SOURCES: Roger Stupp, M.D., chairman, department of oncology and cancer center, University Hospital Zurich, Switzerland; John Sampson, M.D., Ph.D., chief, neurosurgery, Duke University School of Medicine, Durham, N.C., Dec. 15, 2015, Journal of the American Medical Association
TUESDAY, Dec. 15, 2015 (HealthDay News) -- Low-intensity electromagnetic waves might help slow a quick-growing and deadly form of brain cancer, researchers report.
Patients with glioblastoma experienced slightly better overall survival and delayed recurrence of their brain cancer if their heads were exposed to a type of electromagnetic field therapy alongside conventional chemotherapy, the Swiss research team found.
This therapy, called tumor-treating fields, already is approved in the United States and could prove useful in tackling other forms of cancer, said lead researcher Dr. Roger Stupp, chairman of the department of oncology and cancer center at the University Hospital Zurich.
"This treatment may soon become a valuable addition to many situations where improved local tumor control by a noninvasive treatment is of importance," Stupp said.
The tumor-treating field device resembles a swimmer's cap, with insulated electrodes lining the interior, explained Dr. John Sampson, chief of neurosurgery at the Duke University School of Medicine, in Durham, N.C. Wires run from the cap to a battery-powered backpack.
When placed on a shaved head, the electrodes in the cap deliver low-intensity alternating electric fields to the brain, Sampson said.
These electric waves are believed to interfere with cancer cells' ability to divide, slowing the progress of a tumor or even causing it to shrink, Stupp said.
The trial was funded by the device's manufacturer, Novocure.
The study focused on people suffering from glioblastoma, which the researchers referred to as the most devastating malignancy of the central nervous system in adults. The cancer forms from the glue-like supportive tissue of the brain known as glial tissue, according to the U.S. National Cancer Institute.
Most patients with glioblastoma die within one to two years of diagnosis, the researchers said in background information. During the last decade, they said, all attempts to improve the outcome for patients with glioblastoma have failed in large, randomized trials.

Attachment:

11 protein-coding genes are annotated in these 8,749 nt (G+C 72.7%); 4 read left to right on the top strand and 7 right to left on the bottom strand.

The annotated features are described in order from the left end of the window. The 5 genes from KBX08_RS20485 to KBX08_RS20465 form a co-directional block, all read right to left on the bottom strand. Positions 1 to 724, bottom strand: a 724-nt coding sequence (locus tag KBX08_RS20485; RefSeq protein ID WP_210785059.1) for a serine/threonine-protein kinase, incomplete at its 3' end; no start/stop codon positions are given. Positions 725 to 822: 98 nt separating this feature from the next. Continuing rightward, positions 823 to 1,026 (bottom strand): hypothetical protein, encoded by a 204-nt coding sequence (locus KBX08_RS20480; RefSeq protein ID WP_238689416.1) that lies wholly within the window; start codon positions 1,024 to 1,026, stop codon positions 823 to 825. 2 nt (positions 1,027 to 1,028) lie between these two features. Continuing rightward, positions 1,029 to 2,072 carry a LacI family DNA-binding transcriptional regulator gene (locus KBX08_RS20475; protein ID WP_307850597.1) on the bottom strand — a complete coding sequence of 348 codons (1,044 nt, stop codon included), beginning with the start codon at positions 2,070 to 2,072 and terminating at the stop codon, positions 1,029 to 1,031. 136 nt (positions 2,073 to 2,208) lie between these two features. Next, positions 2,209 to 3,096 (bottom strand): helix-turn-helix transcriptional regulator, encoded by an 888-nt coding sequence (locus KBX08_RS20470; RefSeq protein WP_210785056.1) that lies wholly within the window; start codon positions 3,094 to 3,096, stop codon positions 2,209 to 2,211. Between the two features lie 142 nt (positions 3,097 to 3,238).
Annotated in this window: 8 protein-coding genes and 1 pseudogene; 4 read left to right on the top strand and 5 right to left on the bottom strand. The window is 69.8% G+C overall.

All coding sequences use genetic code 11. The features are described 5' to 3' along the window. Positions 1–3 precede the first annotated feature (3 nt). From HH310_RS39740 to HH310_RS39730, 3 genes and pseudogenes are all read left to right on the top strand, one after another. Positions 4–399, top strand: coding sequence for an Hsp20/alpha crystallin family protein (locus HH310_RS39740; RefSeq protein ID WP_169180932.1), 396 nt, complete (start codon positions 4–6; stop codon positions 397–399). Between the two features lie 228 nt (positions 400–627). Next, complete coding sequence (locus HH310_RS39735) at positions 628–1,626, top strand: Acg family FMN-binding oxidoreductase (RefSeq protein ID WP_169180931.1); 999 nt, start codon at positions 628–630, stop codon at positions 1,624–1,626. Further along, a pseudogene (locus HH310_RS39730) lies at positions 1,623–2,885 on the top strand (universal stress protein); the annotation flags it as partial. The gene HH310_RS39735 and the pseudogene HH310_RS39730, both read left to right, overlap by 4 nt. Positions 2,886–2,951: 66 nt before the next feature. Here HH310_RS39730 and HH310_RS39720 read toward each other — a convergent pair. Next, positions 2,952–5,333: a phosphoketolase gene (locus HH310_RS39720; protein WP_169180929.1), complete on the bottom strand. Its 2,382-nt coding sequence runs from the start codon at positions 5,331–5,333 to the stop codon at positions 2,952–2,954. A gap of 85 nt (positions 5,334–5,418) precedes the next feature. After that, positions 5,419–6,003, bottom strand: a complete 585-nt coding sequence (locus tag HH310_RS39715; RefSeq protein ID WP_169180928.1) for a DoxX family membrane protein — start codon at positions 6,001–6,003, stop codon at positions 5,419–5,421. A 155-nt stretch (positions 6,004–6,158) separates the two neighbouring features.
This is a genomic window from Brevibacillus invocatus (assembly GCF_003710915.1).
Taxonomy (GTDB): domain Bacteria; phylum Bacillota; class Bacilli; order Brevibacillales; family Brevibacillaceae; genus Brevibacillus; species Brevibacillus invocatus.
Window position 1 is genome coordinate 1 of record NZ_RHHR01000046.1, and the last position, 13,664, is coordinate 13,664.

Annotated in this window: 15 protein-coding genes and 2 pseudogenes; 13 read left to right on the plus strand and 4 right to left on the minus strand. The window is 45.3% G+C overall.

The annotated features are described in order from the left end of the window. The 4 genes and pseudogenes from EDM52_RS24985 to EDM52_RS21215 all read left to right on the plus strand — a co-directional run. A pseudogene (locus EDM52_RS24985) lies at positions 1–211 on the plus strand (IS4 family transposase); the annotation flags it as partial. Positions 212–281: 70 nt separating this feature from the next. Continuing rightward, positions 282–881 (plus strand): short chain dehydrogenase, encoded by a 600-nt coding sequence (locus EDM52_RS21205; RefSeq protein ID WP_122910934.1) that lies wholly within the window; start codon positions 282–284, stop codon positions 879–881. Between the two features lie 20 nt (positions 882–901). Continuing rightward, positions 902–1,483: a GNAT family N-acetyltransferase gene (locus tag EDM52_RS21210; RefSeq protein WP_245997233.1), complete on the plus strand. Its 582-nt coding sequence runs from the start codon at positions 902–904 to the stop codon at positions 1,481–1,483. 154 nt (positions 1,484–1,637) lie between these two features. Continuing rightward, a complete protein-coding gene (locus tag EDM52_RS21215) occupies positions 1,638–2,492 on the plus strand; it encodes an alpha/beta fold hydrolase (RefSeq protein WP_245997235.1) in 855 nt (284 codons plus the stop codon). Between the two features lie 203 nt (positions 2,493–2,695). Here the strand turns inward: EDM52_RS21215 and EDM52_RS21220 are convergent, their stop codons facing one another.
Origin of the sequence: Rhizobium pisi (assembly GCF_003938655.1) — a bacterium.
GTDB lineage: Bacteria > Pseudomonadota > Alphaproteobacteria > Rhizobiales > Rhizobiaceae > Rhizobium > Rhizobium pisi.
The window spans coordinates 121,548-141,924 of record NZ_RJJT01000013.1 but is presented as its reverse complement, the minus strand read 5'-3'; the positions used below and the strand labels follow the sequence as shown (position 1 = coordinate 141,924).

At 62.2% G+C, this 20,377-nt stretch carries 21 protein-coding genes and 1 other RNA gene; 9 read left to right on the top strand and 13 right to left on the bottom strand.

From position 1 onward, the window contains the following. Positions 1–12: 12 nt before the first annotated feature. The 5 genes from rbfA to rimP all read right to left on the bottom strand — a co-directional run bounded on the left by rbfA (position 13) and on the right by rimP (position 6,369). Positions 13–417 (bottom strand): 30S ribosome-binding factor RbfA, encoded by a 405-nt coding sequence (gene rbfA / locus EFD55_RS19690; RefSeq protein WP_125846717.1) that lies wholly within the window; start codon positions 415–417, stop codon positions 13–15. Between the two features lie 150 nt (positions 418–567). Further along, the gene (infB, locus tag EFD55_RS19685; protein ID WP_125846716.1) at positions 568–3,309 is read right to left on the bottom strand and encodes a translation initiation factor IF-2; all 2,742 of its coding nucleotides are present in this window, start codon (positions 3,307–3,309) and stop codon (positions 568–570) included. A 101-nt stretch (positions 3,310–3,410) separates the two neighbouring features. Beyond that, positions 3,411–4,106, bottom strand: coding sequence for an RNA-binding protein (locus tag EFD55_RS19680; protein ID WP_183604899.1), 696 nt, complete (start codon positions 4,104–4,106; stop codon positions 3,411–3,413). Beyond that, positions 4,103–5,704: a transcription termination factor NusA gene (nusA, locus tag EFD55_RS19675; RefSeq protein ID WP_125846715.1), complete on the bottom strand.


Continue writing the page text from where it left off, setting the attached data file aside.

The Swiss research team randomly assigned nearly 700 patients with glioblastoma to one of two follow-up treatments after all had completed chemotherapy and radiation therapy. About two-thirds received the tumor-treating electromagnetic waves plus the chemotherapy drug temozolomide, while the remaining third received temozolomide alone.
People receiving the tumor-treating electromagnetic waves had to shave their scalp and wear the electrode-laced cap at least 18 hours a day, according to the study.
"The device has to be carried around at all times, usually in a small backpack," Stupp said, noting that the new models weigh about 2 pounds.
People who received the electromagnetic field treatment remained cancer-free an average three months longer than those who got only follow-up chemotherapy -- 7.1 months compared with four months, the researchers reported.
Average overall survival also was about five months longer, amounting to 20.5 months in the tumor-treating fields group versus 15.6 months in the chemotherapy-only group.
Patients experienced very few side effects from the electromagnetic wave treatment, with the most common being a rash from the electrode cap. Ointments and steroid creams usually cleared up the problem, Stupp said.
Stupp called the results a step forward in the "management of these patients suffering from this most aggressive and debilitating brain tumor."
The findings were published Dec. 15 in the Journal of the American Medical Association.
Previous trials involving tumor-treating fields have not produced strong results like these, said Sampson, who wrote a journal editorial accompanying the study.
Because of those mixed early results, and because the therapy is somewhat mysterious, hospitals in the United States have been reluctant to embrace the technology, Sampson said.
"The problem you get into is that you have a therapy with positive survival data in a large trial, but the mechanism is largely unknown," he said. "It's sort of like magic, right? It seems to work, but people don't know why."
Stupp agreed that cancer doctors are still scratching their heads over the new technology.
"The experience and data are consistent and convincing," Stupp said. "But because it's a novel and somewhat unusual way to treat cancer it is still met with a lot of skepticism by many of my colleagues and peers."
One concern is that the new trial wasn't "blinded." That meant that patients knew they were being treated with electromagnetic fields, and that could have influenced the results, Sampson said.
However, he added that tumors generally don't respond to placebo effects. "You can't give someone a placebo and expect their tumor to shrink," Sampson said.
The tumor-treating field device "is available at a growing number of certified treatment centers all across the United States," Stupp said. "Currently, there are over 200 hospitals equipped and trained for the use of this device."
For more on glioblastoma, visit the American Brain Tumor Association.